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For immediate release: April 9, 2003
Contact: Lauren Robinson-Brown, (609) 258-3601, lauren@princeton.edu

Princeton offers admission to 9.9 percent of applicants

PRINCETON, N.J. -- Princeton University has offered admission to 9.9 percent of applicants for the class of 2007, or 1,570 of the record 15,725 students who had applied.

This year's pool includes 591 early admissions, compared to 585 last year. The class of 2007 is eventually expected to include 1,180 students, compared with the current freshman class of 1,166.

"From among a very large applicant group of very able and talented young men and women, we made a lot of difficult decisions in attempting to enroll a relatively small freshman class that is characterized by a variety of academic and non-academic interests, exceptional skills and talents, experiences, aspirations and backgrounds," said Dean of Admission Fred Hargadon.

"We made those decisions to the best of our ability, and no one is more aware than those of us on the admission office staff of just how many terrific applicants we ultimately had to disappoint," he noted.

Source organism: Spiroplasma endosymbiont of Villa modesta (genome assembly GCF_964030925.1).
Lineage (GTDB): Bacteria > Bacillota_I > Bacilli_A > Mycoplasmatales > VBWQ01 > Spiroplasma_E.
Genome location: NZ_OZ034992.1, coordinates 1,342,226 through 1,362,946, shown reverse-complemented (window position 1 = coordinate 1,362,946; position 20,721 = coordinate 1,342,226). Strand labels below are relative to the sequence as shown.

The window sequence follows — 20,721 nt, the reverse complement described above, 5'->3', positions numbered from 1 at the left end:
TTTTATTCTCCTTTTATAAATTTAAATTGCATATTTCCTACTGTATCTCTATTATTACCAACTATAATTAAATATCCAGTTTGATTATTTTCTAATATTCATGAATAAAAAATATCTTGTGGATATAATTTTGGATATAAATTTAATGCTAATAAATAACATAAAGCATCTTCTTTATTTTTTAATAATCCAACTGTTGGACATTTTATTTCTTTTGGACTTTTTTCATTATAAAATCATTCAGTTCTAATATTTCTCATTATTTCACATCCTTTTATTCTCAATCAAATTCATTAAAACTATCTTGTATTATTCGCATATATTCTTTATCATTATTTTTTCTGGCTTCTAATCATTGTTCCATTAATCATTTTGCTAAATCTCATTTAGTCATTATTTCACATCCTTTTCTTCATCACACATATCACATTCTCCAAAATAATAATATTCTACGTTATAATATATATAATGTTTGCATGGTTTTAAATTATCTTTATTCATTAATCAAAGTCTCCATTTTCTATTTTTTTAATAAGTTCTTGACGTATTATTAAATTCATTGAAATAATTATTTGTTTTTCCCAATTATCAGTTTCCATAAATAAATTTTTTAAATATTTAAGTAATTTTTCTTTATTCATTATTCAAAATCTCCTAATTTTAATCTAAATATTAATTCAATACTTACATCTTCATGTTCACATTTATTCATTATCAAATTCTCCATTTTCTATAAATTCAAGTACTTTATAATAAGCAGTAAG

Of those offered admission this year, 34 percent are U.S. citizens or permanent residents from minority backgrounds; 10.5 percent are sons and daughters of alumni; 10.3 percent are international students, representing 57 countries; and 7.1 percent represent the first generation of their families to attend college.

Approximately 50 percent of students admitted in both early and regular decision are eligible to receive financial aid.

This year's 8.3 percent rise in applications was across the board for all categories of students.

Hargadon is retiring in June after 15 years as Princeton's dean of admission and will be succeeded by Janet Lavin Rapelye, the dean of admission at Wellesley College for the past 12 years. "I happily turn over what I believe will become an increasingly difficult responsibility to my recently named successor," Hargadon said.

Applicants for the class of 2007 came from 6,051 different secondary schools, including 933 schools in 117 countries outside the United States. In recent years, more than half of applicants have come from public schools.

Depending on the number of accepted students who choose to enroll, additional offers may be made between now and September to applicants on the waiting list. Last year, Princeton granted admission to 10.9 percent, or 1,585, of 14,521 applications.

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